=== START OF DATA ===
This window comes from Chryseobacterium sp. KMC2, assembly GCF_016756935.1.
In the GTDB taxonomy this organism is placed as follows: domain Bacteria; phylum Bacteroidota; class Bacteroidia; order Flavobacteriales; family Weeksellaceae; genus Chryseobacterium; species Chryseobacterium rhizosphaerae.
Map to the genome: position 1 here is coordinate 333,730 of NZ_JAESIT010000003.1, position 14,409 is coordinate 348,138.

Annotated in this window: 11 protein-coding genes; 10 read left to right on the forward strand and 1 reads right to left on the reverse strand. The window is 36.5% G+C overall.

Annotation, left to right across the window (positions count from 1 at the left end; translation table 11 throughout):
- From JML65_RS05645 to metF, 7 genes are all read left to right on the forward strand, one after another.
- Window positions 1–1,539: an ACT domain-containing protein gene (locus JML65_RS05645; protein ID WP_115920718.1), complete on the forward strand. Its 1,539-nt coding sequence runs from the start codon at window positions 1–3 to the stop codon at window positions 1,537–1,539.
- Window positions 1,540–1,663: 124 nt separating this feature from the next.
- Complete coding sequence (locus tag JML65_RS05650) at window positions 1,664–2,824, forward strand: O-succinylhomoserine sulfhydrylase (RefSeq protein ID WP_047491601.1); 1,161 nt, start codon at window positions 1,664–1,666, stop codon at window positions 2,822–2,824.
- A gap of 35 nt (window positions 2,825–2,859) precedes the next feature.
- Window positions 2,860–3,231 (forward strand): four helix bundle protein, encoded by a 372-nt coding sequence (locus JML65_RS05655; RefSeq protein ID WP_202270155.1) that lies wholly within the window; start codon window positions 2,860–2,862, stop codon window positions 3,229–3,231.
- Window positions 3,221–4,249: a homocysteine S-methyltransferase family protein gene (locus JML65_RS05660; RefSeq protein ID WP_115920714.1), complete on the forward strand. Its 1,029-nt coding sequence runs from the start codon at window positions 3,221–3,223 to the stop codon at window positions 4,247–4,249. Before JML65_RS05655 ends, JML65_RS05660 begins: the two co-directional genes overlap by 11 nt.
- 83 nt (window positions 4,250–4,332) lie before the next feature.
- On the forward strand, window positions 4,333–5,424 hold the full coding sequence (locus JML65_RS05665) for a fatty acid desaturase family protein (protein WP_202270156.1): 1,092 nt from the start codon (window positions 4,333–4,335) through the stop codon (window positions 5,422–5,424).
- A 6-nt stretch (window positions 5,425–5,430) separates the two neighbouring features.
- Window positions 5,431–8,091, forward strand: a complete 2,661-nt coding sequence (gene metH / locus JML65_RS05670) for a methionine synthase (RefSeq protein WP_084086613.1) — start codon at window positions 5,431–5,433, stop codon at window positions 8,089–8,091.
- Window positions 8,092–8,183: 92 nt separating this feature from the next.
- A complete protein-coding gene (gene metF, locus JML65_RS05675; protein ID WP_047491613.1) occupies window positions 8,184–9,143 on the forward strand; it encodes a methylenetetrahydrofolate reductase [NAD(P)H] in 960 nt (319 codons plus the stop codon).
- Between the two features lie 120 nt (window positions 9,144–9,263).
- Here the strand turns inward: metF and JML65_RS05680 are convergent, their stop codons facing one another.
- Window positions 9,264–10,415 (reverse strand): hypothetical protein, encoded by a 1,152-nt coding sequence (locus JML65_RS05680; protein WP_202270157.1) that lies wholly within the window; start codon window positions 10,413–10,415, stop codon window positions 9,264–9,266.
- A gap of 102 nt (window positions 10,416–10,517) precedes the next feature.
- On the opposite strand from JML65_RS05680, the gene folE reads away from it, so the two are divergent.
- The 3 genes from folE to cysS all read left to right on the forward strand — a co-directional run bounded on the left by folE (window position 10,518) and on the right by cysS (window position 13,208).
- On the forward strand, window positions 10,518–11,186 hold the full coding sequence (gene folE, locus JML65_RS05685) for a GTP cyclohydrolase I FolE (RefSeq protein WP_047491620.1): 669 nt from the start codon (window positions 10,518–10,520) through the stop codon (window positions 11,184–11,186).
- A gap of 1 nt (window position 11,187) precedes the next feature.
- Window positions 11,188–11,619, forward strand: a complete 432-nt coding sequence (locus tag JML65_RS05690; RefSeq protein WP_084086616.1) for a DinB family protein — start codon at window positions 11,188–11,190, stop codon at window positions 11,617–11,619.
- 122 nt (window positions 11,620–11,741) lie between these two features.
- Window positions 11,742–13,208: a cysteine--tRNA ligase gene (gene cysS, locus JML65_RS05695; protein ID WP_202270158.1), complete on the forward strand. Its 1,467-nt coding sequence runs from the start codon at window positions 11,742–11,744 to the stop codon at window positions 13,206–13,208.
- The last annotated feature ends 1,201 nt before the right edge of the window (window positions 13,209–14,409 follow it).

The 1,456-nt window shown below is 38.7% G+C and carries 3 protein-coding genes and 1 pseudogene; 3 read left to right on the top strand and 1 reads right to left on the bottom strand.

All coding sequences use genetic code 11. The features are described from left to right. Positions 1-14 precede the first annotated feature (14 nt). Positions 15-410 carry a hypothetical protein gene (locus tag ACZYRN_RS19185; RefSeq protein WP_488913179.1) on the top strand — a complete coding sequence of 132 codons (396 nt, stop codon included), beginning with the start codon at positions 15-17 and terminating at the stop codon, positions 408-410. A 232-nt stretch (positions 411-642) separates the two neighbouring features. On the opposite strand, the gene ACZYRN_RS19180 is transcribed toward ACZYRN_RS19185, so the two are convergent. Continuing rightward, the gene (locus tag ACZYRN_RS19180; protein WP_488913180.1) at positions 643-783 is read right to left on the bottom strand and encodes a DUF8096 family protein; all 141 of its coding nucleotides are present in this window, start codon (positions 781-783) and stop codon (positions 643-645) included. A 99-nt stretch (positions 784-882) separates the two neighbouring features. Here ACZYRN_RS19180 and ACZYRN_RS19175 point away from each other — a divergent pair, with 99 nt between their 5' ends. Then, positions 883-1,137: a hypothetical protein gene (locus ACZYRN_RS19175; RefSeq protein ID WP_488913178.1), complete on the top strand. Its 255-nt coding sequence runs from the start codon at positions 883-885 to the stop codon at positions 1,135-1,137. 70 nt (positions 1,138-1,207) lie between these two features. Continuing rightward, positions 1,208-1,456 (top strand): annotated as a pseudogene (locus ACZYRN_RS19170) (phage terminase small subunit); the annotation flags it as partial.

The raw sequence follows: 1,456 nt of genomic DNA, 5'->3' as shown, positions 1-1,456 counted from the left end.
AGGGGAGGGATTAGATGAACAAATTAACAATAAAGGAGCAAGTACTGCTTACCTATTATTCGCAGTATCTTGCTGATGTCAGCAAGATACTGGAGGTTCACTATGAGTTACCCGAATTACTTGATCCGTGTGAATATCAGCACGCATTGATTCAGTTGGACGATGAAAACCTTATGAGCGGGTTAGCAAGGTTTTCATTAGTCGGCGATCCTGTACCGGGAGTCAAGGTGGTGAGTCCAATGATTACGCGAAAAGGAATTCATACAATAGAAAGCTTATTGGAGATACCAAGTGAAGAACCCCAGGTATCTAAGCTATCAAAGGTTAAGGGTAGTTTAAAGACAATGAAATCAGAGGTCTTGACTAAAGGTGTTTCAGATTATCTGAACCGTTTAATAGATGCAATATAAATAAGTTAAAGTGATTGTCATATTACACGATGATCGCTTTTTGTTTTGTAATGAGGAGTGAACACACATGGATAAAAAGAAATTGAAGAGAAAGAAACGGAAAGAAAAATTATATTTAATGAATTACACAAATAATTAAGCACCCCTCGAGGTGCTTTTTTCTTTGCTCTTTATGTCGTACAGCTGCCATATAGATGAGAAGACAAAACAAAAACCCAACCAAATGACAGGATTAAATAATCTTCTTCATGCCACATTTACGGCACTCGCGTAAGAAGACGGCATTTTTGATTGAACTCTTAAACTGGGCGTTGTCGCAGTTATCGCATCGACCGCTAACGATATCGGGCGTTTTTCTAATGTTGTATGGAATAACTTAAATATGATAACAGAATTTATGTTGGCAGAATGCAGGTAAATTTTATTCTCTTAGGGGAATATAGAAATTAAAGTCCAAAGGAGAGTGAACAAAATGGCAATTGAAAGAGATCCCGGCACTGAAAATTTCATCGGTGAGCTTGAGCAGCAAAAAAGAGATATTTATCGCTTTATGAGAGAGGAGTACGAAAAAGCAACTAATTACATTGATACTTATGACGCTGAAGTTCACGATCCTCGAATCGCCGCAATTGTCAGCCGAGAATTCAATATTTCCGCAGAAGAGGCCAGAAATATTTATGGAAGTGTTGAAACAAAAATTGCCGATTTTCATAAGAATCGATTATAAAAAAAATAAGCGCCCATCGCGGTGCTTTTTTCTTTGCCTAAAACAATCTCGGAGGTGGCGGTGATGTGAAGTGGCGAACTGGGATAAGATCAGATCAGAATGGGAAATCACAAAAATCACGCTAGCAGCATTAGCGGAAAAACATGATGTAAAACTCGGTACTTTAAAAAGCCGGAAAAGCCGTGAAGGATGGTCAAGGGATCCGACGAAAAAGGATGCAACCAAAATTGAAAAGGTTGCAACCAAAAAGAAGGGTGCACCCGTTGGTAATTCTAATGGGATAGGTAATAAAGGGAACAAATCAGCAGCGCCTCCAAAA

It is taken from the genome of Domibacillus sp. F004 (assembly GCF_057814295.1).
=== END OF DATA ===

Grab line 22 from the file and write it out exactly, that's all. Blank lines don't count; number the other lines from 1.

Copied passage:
- A gap of 102 nt (window positions 10,416–10,517) precedes the next feature.